1. I can understand a 10 yr suspension for drinking and driving and not following the rules,but don't you think the people who compleate their sentences and are trying to be good people of their community,and are on the right path should be able to obtain a drivers license to do as they please.We as a state should encourage good behavior instead of saying well you did all your time but we can't give you a license come on.When is a persons time served than cause from where I'm standing,its still a punishment,when u can't have the freedom to go where ever you want to in car,truck ,motorcycle,maybe their should be better programs for people instead of just throwing them away like daily trash,then expecting them to change because they we in jail or prison for x amount of yrs.Everyone should look around because we all pay each others bills,and keep each other in business..better knowledge equals better community equals better people...just my 2 cents

  2. I was wondering about the 6 million put aside for common attorney fees?does that mean that if you are a plaintiff your attorney fees will be partially covered?

  3. My situation was hopeless me and my husband was on the verge of divorce. I was in a awful state and felt that I was not able to cope with life any longer. I found out about this great spell caster drlawrencespelltemple@hotmail.com and tried him. Well, he did return and now we are doing well again, more than ever before. Thank you so much Drlawrencespelltemple@hotmail.comi will forever be grateful to you Drlawrencespelltemple@hotmail.com

  4. I expressed my thought in the title, long as it was. I am shocked that there is ever immunity from accountability for ANY Government agency. That appears to violate every principle in the US Constitution, which exists to limit Government power and to ensure Government accountability. I don't know how many cases of legitimate child abuse exist, but in the few cases in which I knew the people involved, in every example an anonymous caller used DCS as their personal weapon to strike at innocent people over trivial disagreements that had no connection with any facts. Given that the system is vulnerable to abuse, and given the extreme harm any action by DCS causes to families, I would assume any degree of failure to comply with the smallest infraction of personal rights would result in mandatory review. Even one day of parent-child separation in the absence of reasonable cause for a felony arrest should result in severe penalties to those involved in the action. It appears to me, that like all bureaucracies, DCS is prone to interpret every case as legitimate. This is not an accusation against DCS. It is a statement about the nature of bureaucracies, and the need for ADDED scrutiny of all bureaucratic actions. Frankly, I question the constitutionality of bureaucracies in general, because their power is delegated, and therefore unaccountable. No Government action can be unaccountable if we want to avoid its eventual degeneration into irrelevance and lawlessness, and the law of the jungle. Our Constitution is the source of all Government power, and it is the contract that legitimizes all Government power. To the extent that its various protections against intrusion are set aside, so is the power afforded by that contract. Eventually overstepping the limits of power eliminates that power, as a law of nature. Even total tyranny eventually crumbles to nothing.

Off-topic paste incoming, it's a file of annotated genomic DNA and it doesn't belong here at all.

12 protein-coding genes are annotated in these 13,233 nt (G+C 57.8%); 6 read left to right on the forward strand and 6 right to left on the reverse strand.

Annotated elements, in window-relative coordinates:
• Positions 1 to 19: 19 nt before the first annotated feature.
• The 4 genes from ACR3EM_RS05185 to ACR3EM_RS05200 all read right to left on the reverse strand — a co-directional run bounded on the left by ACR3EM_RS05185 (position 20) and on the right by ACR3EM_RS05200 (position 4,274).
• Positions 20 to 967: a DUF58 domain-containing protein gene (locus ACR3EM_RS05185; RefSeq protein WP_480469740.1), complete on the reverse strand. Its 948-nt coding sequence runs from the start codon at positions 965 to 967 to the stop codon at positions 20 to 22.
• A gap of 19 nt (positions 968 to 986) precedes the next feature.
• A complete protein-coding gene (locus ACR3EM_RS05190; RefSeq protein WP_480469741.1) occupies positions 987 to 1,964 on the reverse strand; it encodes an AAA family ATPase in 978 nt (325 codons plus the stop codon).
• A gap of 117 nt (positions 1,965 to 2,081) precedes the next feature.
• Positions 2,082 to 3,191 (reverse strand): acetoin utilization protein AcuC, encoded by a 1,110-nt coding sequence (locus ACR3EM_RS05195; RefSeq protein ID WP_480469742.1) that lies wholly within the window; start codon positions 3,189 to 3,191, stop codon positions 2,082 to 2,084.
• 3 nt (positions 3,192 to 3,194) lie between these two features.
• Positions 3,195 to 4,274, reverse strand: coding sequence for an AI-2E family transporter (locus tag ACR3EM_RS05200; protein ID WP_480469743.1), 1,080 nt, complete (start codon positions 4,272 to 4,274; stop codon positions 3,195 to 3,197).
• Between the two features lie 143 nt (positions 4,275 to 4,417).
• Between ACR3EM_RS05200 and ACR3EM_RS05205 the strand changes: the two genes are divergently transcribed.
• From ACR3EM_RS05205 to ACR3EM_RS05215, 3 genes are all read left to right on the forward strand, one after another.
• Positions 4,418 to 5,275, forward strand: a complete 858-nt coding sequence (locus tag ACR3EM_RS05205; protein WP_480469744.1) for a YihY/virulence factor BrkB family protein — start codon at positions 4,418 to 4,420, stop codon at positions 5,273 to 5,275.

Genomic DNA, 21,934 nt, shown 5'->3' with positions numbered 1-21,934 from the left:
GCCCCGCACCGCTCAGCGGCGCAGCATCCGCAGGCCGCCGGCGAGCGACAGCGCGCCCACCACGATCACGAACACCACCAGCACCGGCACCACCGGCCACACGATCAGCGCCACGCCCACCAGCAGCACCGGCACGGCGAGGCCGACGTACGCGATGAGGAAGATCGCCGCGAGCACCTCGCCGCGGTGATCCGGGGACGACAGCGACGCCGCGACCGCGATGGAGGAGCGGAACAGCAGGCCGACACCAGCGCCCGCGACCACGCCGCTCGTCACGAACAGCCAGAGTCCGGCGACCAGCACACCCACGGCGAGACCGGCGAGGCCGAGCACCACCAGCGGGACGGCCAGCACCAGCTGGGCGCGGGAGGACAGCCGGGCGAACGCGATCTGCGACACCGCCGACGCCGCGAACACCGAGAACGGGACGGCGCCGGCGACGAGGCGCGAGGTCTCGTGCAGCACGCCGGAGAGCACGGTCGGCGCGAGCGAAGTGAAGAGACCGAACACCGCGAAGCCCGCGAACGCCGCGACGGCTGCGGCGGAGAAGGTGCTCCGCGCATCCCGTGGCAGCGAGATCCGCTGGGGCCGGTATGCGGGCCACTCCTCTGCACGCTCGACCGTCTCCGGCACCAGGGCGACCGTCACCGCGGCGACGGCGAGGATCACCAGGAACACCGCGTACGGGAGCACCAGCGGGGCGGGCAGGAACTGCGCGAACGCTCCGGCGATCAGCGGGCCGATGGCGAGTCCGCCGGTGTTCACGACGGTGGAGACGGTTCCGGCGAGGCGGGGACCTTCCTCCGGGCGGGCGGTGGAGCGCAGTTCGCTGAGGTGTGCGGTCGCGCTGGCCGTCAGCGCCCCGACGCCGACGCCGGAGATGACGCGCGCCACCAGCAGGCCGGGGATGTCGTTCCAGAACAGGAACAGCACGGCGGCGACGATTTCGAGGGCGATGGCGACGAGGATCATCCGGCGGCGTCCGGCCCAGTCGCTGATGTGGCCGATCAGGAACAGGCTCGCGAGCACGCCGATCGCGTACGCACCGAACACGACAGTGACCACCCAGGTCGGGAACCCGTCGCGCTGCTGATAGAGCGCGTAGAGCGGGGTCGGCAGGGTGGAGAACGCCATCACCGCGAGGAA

5. Being dedicated to a genre keeps it alive until the masses catch up to the "trend." Kent and Bill are keepin' it LIVE!! Thank you gentlemen..you know your JAZZ.

ADVERTISEMENT